EXCLUSIVE: US $2.5 billion claim over Dubai Metro

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By Benjamin Millington www.constructionweekonline.com

The RTA is disputing a massive US $2.5 billion (AED9.18 billion) claim from the consortium responsible for building Dubai Metro, according to a source connected to the project, Construction Week has learned. The RTA has not denied the claim.

The cost of building the Metro is estimated to have increased by 75%
The cost of building the Metro is estimated to have increased by 75%

When asked if the claim was valid, RTA corporate communications director, Peyman Younes Parham said: “We won’t comment on any contractual issues.”

The source, who did not want to be named, said the consortium is insisting it is entitled to $2.5 billion in unpaid certified amounts and additional escalation costs, variation costs and delay costs due to changes in the metro design and specifications, but the RTA does not agree.

“(The RTA) is totally disputing it, they have said the money is not due and in actual fact, the consortium is already being overpaid,” he said.

“Right now it is just a claim and hasn’t got to the arbitration stage. But it is probably the biggest claim for a civil works contract ever seen in Dubai, possibly the world.”

If the claim proceeds to the courts it will be one of the most significant cases in Dubai’s construction history, he added.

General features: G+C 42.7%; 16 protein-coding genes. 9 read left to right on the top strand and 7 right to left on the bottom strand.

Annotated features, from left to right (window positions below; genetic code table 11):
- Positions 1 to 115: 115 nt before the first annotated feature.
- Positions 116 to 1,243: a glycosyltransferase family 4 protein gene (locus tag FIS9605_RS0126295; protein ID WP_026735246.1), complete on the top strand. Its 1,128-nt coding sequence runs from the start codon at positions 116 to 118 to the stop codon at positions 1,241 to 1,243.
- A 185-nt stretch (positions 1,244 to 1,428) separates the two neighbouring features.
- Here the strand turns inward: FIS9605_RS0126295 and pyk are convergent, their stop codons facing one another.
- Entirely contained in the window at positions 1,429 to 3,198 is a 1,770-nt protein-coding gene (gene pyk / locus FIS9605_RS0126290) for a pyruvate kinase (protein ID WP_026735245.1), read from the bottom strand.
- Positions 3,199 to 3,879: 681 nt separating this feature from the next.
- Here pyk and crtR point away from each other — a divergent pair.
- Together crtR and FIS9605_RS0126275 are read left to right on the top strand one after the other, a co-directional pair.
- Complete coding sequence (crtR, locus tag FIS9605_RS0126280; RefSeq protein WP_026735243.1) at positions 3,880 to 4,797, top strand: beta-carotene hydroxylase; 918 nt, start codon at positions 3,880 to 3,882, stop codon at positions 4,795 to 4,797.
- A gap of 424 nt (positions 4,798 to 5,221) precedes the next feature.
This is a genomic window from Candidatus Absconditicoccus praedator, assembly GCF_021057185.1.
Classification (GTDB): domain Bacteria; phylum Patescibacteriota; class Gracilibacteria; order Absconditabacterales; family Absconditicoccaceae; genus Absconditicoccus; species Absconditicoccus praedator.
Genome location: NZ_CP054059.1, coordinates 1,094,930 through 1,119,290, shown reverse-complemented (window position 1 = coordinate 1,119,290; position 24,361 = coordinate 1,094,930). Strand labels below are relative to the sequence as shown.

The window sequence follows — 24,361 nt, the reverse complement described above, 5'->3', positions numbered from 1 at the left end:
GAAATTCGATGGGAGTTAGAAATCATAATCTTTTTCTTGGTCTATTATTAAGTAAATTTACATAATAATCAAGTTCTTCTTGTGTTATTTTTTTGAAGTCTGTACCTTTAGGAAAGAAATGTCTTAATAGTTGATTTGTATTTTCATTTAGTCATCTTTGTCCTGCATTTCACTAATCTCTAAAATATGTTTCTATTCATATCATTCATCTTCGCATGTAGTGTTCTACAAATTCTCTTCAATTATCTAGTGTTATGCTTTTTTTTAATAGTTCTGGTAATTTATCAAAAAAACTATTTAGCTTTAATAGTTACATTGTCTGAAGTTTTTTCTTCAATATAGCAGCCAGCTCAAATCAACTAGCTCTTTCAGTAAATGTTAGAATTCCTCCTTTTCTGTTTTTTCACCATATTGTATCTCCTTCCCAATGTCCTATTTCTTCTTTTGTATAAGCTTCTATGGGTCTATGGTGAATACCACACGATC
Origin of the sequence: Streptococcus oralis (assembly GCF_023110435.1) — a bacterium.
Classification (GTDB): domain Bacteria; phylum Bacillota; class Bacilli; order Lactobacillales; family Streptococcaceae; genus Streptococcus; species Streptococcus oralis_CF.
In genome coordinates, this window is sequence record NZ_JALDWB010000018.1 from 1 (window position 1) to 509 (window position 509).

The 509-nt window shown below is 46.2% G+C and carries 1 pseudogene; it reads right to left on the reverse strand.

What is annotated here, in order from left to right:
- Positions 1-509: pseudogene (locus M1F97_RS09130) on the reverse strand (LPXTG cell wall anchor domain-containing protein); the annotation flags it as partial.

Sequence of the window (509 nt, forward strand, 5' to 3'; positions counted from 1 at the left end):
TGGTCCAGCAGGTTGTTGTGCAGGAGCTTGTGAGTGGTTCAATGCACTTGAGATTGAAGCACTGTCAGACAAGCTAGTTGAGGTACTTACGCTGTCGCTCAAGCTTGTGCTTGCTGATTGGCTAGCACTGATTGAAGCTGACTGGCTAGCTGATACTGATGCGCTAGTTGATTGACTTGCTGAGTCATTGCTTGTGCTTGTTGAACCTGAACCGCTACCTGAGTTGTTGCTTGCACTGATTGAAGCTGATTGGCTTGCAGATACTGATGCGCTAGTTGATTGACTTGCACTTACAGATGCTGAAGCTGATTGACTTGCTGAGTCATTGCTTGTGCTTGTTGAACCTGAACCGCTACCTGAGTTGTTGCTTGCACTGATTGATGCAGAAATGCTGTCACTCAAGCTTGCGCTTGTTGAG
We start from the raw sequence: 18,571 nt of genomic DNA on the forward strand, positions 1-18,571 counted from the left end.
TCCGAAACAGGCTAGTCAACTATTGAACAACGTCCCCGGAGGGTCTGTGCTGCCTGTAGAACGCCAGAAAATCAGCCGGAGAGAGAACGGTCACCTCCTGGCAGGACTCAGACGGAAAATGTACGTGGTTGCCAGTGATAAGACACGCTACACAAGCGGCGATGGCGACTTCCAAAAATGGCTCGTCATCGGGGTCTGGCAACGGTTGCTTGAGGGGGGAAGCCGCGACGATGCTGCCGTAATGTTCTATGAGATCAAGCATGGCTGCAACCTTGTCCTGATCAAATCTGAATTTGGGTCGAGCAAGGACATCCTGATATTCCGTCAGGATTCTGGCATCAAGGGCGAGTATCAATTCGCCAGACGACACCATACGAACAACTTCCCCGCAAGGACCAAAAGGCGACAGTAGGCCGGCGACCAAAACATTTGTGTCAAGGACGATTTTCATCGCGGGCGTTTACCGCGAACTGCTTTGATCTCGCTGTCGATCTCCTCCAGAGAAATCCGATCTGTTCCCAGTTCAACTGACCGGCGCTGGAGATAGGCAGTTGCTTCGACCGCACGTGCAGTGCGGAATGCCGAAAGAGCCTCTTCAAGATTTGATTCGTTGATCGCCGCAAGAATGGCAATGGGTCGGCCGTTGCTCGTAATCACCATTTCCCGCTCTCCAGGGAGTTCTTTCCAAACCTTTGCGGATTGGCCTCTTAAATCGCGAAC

The Dubai Rapid Link (Durl) consortium includes Mitsubishi Heavy Industries, Mitsubishi Corporation, Obayashi Construction and Kajima Corporation of Japan and Yapi Merkezi of Turkey.

The consortium was awarded a $3.39 billion contract in 2005 to build the metro’s red line and a $1.11 billion contract to build the green line in 2006.

In August the RTA chairman HE Mattar Al Tayer conceded that the cost of building the metro system had increased by “billions” since the original contracts were awarded.

He said more than half of the project had changed in terms of its design and facilities since its inception to cope with the growing needs of the city.

According to estimates the cost of the project increased by 75% to around $7.6 billion.

Durl corporate affairs manager Sam Majed also refused to talk about the claim.

“We don’t make any comments about anything related to the project, definitely nothing about contractual agreements between us and the client, it’s all part of a 100% confidentiality agreement, so absolutely no comment,” he said.

It is still unclear how much Durl has been paid for their work on the project, but in November the general manager of Mitsubishi Heavy Industries’ Middle East office Koji Okamoto told The National newspaper they were “still awaiting payment.”

Ten of the 29 stations on the metro’s red line opened in September, with the green line expected to be operational next year.